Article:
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Repairing the hydraulic hose for SLS hydropneumatic suspension

on the 1985 300TD Turbo Wagon (W123)

by kerry edwards


Everyone with a wagon will eventually face the necessity of replacing the rubber high pressure hydraulic hose which runs from the pump on the head to the metal fitting on the passenger inner fender under the air cleaner. I just did mine. It's simple and inexpensive. All you need is a comparable length of high pressure hydraulic hose. I used Gates 6G2 3/8 9.5mm. It cost $14. The hose fittings are easily reusable (despite what two hydraulic hose repair shops told me).
Remove the air cleaner. Remove the hose at the banjo fitting at the pump and at the metal line at the fender. Note that that the fittings on the hose are made up of a large round outer portion which goes over the hose and an inner portion threaded into othe outer portion. Hold on to the outer portion with a vice or vice grip and unbolt the inner portion. Once the inner portion is removed, unthread the outer portion off the rubber hose. IT IS LEFT HAND THREADED..
Be careful at this point. The OE hose has about 30 small plastic inserts inside the hose. Carefully let them drop out onto a clean surface, noting the orientation of the insert. You will need to insert them back into the new hose.
Put the outer portion of the fitting onto the new hose. (REMEMBER IT IS LEFT HAND THREADED AND SCREWS ON TO THE RUBBER.). The hose will stop at a shoulder inside the outer fitting. Screw the inner portion into the outer portion. It is tapered and fine threaded. You will need to push down on it with moderate force to get it far enough in the hose for the threads to bite. Before doing the other end, reinsert the numerous plastic fittings. Put the fitting on the other end and reinstall the hose on the car.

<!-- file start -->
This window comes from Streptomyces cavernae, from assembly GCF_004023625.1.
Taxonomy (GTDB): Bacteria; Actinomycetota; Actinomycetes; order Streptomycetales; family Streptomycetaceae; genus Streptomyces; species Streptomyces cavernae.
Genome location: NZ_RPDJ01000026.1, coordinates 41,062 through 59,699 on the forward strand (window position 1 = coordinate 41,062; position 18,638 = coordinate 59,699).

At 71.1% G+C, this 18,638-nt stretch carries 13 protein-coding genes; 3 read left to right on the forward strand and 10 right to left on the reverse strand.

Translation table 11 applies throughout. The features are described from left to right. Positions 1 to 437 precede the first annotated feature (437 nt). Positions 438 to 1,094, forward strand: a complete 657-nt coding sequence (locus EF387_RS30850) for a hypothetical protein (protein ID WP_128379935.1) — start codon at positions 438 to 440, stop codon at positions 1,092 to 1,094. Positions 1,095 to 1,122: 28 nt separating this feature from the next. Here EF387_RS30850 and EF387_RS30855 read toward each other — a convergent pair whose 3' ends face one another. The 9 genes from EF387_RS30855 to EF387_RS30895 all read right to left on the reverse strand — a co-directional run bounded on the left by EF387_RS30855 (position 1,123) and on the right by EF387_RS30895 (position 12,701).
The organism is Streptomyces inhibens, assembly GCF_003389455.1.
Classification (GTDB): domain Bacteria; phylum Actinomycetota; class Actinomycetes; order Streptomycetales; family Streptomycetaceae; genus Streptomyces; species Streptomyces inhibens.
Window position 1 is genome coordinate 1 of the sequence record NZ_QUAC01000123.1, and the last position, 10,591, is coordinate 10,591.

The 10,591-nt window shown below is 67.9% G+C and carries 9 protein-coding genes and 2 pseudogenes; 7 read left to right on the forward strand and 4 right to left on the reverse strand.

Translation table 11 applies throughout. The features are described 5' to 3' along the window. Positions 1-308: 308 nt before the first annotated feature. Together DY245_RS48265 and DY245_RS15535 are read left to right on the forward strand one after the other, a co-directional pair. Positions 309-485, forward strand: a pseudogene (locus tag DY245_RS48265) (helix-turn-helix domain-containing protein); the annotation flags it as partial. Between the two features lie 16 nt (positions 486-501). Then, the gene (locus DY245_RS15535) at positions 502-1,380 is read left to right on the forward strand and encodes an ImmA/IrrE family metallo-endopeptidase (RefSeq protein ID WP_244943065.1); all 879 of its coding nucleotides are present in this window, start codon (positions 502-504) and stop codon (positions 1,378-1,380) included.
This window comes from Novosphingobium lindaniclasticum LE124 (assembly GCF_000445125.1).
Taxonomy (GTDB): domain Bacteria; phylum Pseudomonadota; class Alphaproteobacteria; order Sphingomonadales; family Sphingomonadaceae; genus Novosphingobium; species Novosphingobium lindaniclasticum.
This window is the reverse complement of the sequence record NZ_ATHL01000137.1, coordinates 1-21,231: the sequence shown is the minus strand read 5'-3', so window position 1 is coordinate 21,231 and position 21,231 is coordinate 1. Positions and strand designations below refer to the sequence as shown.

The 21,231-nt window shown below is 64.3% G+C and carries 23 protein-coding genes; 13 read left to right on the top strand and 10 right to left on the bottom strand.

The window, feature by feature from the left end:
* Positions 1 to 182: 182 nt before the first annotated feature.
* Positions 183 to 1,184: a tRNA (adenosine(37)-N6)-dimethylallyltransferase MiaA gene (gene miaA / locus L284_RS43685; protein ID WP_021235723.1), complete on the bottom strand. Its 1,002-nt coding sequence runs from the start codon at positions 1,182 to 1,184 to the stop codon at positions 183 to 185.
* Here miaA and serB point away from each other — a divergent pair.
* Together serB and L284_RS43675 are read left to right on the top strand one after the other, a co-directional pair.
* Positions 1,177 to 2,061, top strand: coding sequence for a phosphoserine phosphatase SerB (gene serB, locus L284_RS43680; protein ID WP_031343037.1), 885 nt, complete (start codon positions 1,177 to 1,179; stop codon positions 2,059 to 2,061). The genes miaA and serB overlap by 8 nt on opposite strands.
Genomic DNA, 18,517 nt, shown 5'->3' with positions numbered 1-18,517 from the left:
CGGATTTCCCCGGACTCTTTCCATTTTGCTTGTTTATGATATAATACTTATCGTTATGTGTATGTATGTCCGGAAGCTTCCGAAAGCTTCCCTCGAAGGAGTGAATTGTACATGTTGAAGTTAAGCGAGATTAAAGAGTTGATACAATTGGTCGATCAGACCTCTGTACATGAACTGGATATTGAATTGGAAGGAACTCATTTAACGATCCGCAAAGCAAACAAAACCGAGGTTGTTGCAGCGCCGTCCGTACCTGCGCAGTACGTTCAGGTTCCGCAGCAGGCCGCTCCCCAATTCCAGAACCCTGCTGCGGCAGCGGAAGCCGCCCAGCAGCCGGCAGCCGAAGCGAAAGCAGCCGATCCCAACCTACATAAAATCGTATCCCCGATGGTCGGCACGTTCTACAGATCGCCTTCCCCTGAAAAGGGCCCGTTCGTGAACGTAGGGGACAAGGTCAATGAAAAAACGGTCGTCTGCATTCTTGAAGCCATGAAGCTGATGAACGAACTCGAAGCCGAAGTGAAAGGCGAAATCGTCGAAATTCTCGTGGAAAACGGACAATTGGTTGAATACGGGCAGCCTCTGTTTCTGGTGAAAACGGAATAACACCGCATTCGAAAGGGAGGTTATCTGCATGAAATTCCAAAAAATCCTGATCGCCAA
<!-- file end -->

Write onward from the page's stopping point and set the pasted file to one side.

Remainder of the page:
With these instructions, the job should take about an hour and half. It could be done on the road if you have a second person to hold the vice grip when disassembling the fittings.
My hose sprang a leak on a road trip. No new hose was available so a mechanic took off the old one, cut off the leaking end and reinstalled the fitting. He cursed and swore for quite a while trying to get it back together. This was because he never figured out that the outer portion IS LEFT HAND THREADED. I only discovered it by accident after trying to thread it on for about 10 minutes right handed, and then when trying to remove it to figure out why it wouldn't go it, presto, it threaded right on as I unscrewed it.

By the way, the fittings on the power steering hoses look to be the same so I bet replacing them is just as simple and inexpensive.

Discuss this DIY here.

-kerry edwards

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